Aside from celebrating his birthday last week and reporting to daily duties of campus safety, University Police Department Chief Dale Pittman has a long history in law enforcement since heading UPD for five years.
Without a declared major at UAA (formerly the Anchorage Community College), Pittman considered becoming a lawyer. He became involved with law enforcement while looking for a summer job between semesters: The Anchorage Police Department had an open position for a property-room cadet.
As a cadet, Pittman had the opportunity to ride with police officers during their shifts. He resisted that for a while, until one of the officers talked him into joining him during a short shift. “We had a wild night and it was a lot of fun,” Pittman said. It was after that experience Pittman decided to become a policeman rather than a lawyer.
Pittman quit APD to work in California for a year at a federal prison system. He said that it was a fairly corrupt system at that time and he wound up being involved in exposing corrupt officers. Pittman headed back to Alaska when he found out the University Police Department was hiring.
Pittman isn’t innocent from trouble with the law. As a high school student in Wyoming, he and his friends were charged with trespassing in the A&W parking lot. Although the business had stuck a sign in the parking lot for no trespassing after 10 p.m., everyone had a car parked at A&W all night, Pittman said. He also received a ticket for speeding during high school and a ticket for expired registration by a trooper who didn’t care that he was a cop.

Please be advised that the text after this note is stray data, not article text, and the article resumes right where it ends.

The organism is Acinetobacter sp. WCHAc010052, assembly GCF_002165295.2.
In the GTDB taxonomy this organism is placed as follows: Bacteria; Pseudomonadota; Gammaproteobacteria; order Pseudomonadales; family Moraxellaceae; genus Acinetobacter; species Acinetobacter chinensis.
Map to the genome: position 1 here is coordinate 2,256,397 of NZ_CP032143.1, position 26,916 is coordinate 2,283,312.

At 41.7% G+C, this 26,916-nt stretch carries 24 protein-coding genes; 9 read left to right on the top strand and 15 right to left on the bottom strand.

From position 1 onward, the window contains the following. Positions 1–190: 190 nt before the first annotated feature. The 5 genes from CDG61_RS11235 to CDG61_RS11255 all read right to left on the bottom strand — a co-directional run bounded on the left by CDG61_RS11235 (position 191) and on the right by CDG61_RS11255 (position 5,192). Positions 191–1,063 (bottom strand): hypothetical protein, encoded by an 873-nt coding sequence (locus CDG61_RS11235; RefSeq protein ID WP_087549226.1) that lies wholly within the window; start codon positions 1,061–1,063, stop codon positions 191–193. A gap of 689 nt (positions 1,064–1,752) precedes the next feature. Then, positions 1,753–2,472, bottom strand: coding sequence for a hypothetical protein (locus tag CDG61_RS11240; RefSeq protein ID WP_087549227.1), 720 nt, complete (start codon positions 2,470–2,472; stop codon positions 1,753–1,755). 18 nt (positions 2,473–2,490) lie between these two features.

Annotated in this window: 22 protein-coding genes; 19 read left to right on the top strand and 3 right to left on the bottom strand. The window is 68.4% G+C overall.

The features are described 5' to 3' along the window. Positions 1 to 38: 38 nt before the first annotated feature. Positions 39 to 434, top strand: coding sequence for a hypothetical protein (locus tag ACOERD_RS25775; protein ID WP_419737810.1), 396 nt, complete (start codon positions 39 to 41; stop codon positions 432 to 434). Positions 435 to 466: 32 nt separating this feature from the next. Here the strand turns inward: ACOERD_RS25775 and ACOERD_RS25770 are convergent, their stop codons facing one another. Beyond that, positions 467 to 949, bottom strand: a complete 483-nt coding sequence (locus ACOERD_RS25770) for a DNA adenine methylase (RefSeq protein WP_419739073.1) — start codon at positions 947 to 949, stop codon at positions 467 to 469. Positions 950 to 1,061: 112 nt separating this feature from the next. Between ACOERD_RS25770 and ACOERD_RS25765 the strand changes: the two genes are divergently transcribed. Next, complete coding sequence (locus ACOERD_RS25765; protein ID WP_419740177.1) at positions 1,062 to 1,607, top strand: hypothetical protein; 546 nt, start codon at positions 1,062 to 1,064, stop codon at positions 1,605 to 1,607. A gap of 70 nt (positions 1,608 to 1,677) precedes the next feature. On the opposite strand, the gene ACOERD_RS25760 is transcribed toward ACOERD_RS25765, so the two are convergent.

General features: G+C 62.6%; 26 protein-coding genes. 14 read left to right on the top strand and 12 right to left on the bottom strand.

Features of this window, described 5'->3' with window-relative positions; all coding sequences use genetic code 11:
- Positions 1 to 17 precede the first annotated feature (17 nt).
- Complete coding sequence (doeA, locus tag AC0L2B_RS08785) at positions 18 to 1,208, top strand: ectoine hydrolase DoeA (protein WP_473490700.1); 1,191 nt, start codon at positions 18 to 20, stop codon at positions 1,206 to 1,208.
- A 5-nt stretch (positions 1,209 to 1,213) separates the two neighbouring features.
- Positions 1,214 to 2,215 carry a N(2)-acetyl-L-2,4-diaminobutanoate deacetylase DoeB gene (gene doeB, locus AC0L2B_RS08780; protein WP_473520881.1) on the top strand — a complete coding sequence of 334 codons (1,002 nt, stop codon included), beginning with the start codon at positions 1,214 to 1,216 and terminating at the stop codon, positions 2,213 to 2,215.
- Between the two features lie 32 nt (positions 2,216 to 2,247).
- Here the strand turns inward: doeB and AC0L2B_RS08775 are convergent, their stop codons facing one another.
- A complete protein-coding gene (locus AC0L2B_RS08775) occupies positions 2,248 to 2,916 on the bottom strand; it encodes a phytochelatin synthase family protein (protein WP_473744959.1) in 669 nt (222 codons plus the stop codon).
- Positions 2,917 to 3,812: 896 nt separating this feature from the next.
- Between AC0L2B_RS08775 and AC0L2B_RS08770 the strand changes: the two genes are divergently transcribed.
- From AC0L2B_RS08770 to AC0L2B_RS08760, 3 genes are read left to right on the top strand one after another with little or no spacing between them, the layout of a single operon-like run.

The two common incidents Pittman responds to on campus are alcohol violations and theft. However, Pittman has experienced some bizarre situations while working for UPD. Fifteen years ago he received a call in which he and the other officers found an intoxicated man in the Gorsuch Commons front closet area. The man had a bag full of cameras and other items from burglarizing students. He had gone to the bathroom and passed out in his own mess, Pittman said.
Pittman is familiar with safety in the Housing community, which is where he met his wife Angela. She was a resident adviser for Housing while Pittman was the Housing officer for the campus. The pair worked together for about three or four years before dating when she graduated from college. They’ve been married for 10 years and have three children.
Associate Director of Resident Life Michael Votava praised Pittman for campus security and safety. Votava said Pittman is open to any feedback that Residence Life coordinators have about police procedures.
“There were a couple times last semester I saw him actually out in uniform,” Votava said. “That was nice to see, that the chief was reconnecting with his line of work as an officer and an administrator.”
Dean of Students Bruce Schultz has worked with Pittman for over 15 years. Under Pittman’s leadership, UPD has worked in partnership with UAA and community members to solve community concerns, Schultz said.
“First and foremost, Chief Pittman always puts safety and security concerns as his number-one priority,” Schultz said.